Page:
In 1992, on the centenary of the architect’s birth, it was hard to imagine the nature of the historical changes in society and architecture that would occur within the space of twenty years. Within the expansion of professional activity and the implacable struggle and inevitable alliance with academic traditions, the elementary problem of style and its relationship to the epoch continued to be a problem for Ginzburg, who was correct to question the nature of style in its relation to the modern epoch. Pertaining consistently to the history of architecture and coming, from time to time, to the present, the rhythm of his returns commensurate with centenaries, Ginzburg would be right to pose anew a question of the “style of the epoch” that today is often simplistically defined by mathematical terminology as digital. Ginzburg was deeply concerned, in a profound ontological sense, with the problem of the “style of the epoch,” and this problem once again returns to architecture, having never left it, while architecture refers to Ginzburg and lingers there. In its turn, the contemporary body of professionals — for Ginzburg, “the young and unknown tribe” — emphatically turns to his legacy and that of the architects of his circle and generation, just as they once turned (sometimes unwittingly and unconsciously) to the practice of their predecessors.2
To a certain extent, any search for a style in architecture, art and life resembles a continual attempt to define the essential meaning of style. The correlation — simultaneously between scholarly and creative processes and interests, creative activity and cultural and historical interpretation — are evident in the architectural legacy of Moisei Ginzburg. Actually, in practical, artistic and stylistic experimentation, as in attempts at historical, critical and theoretical perceptions and explanations of the problems of style, the artist-architect and researcher-interpreter more or less skillfully, and often unconsciously, operate and are manipulated by generally accepted and relatively persistent historical-cultural, philosophical-metaphysical, and formal-artistic conventions, motives and clichés, such as style and the epoch — words used in the title of a book and an exhibition of its author’s work, which took place at the Shchusev Museum of Architecture in Moscow in 1993. Similarly, Sovremennaia arkhitektura — Contemporary Architecture or Modern Architecture — is the title of the journal published by the Association of Contemporary Architects as well as the term denoting a broader international movement in twentieth-century architecture. Soviet constructivism, that was born, according to Ginzburg, in “an epoch which is doubly constructive (on the basis of the socialist revolution… and on the basis of the unprecedented growth of technology)” can be considered, despite some reservations, as an integral part of this movement.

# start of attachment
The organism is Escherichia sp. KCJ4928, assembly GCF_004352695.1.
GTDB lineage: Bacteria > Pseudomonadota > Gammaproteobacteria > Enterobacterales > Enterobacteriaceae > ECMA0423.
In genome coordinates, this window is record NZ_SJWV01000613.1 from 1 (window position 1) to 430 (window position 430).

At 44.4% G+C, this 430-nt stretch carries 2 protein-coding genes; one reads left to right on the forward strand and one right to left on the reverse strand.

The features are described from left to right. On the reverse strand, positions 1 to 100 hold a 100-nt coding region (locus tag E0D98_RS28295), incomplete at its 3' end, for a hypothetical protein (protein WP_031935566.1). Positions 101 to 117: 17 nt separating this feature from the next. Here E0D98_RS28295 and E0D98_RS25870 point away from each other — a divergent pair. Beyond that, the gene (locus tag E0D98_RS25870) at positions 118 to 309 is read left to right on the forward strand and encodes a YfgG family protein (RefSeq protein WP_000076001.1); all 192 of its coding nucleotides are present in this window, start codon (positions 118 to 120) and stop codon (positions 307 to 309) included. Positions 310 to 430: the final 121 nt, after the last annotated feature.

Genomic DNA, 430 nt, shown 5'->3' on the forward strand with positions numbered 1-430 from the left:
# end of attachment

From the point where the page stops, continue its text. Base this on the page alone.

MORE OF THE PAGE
Paradoxically in today’s post- and simultaneously neo-modernist epoch, the earlier purely idealistic question of an “ignoramus,” presented in 1926 before young materialist architects, still sounds perfectly relevant — although, as before, idealistic: “To what extent is the cultural conception of the epoch embodied in contemporary architecture?” Iuda Grossman-Roshchin, the author of “Notes of an Ignoramus” on the pages of Contemporary Architecture, demonstrating enviable knowledge, discussed the question:
In a not very happy and not very distant time, we were taught in the solid words of architectural teachers and in the language of architecturally literate people the following: “Every building, whatever its destined purpose, has the aim of fulfilling our requirements; these requirements, thanks to the material and spiritual nature of man, are of two types: material requirements and moral requirements.” And further: “There is even one kind of building, that fulfills no material requirements, but is erected exclusively by virtue of the spiritual demands of the human species.” I think that I am not mistaken when I say that modern architecture struggles with this duality, that contemporary architecture fundamentally splits the idealistic aspect into utilitarian and aesthetic elements.3
To some extent, Ginzburg’s article “The International Front of Modern Architecture” (1927) provided an answer to this question:
Modern Soviet architecture, or at least that associated with our journal, is above all based on a precise materialist method… Our front of modern architecture is based on the principle that a completed work of architecture, just like any other modern object, is not a house or an object to which some kind of aesthetic addition has been applied, but a rationally and systematically organized concrete task, possessing, in the very method of its organization, the maximum potential for its expression.4
But the author of “Notes” did not find this to be a conclusive answer to his question: